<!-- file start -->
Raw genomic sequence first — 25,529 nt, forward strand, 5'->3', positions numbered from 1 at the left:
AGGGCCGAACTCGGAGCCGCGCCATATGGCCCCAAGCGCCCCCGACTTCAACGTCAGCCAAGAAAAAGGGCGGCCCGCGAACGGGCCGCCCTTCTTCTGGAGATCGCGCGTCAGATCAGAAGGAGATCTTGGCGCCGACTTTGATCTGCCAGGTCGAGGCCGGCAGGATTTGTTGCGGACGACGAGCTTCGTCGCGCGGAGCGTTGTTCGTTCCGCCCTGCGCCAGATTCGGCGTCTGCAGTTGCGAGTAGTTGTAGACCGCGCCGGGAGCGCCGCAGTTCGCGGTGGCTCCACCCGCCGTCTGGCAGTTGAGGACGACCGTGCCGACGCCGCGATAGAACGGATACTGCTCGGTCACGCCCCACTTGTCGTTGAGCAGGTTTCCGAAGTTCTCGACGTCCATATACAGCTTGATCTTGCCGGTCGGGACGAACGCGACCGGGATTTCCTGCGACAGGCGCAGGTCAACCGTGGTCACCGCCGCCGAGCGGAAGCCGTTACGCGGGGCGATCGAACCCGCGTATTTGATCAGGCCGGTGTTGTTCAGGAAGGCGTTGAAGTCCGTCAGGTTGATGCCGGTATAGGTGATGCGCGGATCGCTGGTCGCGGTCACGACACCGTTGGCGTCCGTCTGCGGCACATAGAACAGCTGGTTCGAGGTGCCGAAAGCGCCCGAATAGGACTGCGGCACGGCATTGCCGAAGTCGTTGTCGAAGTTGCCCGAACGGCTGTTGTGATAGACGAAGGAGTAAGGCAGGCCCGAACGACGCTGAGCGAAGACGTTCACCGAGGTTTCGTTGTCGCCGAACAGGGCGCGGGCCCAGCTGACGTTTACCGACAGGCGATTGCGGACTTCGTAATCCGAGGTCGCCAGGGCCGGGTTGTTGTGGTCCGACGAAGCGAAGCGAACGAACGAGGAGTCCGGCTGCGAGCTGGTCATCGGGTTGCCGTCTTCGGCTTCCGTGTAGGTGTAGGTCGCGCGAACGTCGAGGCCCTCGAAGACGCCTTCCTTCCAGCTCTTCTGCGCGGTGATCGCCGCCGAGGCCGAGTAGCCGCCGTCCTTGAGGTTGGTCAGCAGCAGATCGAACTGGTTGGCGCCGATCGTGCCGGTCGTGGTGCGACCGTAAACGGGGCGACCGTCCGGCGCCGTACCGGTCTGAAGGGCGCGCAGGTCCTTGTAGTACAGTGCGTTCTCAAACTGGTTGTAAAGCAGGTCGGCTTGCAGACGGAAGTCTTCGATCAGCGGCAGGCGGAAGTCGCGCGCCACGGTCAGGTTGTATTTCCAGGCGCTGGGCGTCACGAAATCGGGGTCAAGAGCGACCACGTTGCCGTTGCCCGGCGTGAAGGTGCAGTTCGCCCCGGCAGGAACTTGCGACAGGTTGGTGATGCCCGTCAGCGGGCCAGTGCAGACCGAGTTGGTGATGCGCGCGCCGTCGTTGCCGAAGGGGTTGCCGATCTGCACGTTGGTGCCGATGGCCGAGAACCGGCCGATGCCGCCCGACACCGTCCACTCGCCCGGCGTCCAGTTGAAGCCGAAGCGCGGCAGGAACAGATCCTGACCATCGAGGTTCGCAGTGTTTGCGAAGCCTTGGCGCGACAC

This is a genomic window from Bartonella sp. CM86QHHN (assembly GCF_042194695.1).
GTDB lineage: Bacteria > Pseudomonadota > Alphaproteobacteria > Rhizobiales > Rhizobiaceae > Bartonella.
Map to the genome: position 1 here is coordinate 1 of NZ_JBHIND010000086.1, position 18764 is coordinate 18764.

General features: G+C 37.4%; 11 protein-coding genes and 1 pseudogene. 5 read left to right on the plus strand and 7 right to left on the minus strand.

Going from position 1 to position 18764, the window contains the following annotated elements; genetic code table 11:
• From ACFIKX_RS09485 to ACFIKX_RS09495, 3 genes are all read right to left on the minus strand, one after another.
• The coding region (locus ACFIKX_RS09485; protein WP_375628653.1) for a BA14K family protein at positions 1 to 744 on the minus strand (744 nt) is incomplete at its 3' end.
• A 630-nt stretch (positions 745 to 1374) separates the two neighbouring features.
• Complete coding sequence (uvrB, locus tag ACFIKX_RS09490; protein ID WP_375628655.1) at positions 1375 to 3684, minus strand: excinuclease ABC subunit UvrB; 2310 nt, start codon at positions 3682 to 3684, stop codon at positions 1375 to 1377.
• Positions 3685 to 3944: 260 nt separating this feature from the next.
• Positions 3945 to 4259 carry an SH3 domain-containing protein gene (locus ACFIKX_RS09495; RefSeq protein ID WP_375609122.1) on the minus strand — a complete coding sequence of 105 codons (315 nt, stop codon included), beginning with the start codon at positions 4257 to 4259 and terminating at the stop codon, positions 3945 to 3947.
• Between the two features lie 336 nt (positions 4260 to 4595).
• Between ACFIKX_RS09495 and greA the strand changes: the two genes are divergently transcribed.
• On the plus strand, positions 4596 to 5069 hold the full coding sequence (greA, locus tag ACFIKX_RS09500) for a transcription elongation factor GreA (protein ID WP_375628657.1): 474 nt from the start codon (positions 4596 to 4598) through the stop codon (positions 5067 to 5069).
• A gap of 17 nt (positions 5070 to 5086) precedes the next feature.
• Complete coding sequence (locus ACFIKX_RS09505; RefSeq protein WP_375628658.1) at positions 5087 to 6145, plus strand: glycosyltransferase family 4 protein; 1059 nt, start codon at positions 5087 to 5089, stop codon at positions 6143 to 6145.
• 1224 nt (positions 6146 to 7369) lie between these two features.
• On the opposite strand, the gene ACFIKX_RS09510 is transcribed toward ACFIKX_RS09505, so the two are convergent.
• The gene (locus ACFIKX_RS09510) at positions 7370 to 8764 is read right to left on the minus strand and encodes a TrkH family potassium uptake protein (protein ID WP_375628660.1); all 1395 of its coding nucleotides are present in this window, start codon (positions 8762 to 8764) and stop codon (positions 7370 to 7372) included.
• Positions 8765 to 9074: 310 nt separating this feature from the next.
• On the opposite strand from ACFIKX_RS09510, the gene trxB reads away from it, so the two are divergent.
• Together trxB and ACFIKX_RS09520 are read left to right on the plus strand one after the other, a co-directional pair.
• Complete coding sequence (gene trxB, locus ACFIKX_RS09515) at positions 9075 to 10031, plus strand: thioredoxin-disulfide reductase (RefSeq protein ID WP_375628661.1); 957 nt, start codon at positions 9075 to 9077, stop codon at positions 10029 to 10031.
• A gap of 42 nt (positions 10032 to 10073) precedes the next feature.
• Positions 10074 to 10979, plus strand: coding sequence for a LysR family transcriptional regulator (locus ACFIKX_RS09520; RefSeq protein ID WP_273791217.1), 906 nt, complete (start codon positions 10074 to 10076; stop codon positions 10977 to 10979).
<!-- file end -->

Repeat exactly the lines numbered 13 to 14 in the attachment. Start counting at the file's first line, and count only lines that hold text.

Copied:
• Positions 3945 to 4259 carry an SH3 domain-containing protein gene (locus ACFIKX_RS09495; RefSeq protein ID WP_375609122.1) on the minus strand — a complete coding sequence of 105 codons (315 nt, stop codon included), beginning with the start codon at positions 4257 to 4259 and terminating at the stop codon, positions 3945 to 3947.
• Between the two features lie 336 nt (positions 4260 to 4595).